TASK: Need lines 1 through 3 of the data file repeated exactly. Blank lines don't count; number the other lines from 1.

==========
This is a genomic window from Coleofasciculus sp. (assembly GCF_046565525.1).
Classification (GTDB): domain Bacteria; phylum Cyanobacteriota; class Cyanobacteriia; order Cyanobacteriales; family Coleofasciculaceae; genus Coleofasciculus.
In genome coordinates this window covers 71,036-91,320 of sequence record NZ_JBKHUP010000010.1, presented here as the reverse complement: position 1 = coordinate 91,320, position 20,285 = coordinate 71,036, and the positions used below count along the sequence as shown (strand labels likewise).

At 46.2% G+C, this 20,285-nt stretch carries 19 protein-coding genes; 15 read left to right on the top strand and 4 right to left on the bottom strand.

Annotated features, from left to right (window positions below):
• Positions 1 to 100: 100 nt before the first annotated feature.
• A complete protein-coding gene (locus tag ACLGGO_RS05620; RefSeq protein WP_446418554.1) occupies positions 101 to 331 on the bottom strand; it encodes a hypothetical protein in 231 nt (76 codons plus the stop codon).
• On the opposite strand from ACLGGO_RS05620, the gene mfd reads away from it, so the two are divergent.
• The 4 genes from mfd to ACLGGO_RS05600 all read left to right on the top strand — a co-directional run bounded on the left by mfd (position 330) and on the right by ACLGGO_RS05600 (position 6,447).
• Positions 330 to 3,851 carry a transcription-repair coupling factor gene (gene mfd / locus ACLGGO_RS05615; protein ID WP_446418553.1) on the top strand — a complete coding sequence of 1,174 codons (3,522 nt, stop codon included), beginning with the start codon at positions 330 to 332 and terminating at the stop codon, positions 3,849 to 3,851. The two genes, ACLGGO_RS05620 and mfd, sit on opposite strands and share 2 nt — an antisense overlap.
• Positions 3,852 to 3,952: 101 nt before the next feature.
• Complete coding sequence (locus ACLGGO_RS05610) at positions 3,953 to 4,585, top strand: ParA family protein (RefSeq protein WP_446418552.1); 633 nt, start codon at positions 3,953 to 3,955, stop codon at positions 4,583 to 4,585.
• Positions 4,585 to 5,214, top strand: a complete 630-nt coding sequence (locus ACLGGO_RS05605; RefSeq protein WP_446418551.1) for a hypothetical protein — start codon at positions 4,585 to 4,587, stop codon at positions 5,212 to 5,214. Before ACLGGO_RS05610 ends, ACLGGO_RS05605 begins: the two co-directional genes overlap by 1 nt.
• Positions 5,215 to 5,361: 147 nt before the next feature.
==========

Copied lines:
This is a genomic window from Coleofasciculus sp. (assembly GCF_046565525.1).
Classification (GTDB): domain Bacteria; phylum Cyanobacteriota; class Cyanobacteriia; order Cyanobacteriales; family Coleofasciculaceae; genus Coleofasciculus.
In genome coordinates this window covers 71,036-91,320 of sequence record NZ_JBKHUP010000010.1, presented here as the reverse complement: position 1 = coordinate 91,320, position 20,285 = coordinate 71,036, and the positions used below count along the sequence as shown (strand labels likewise).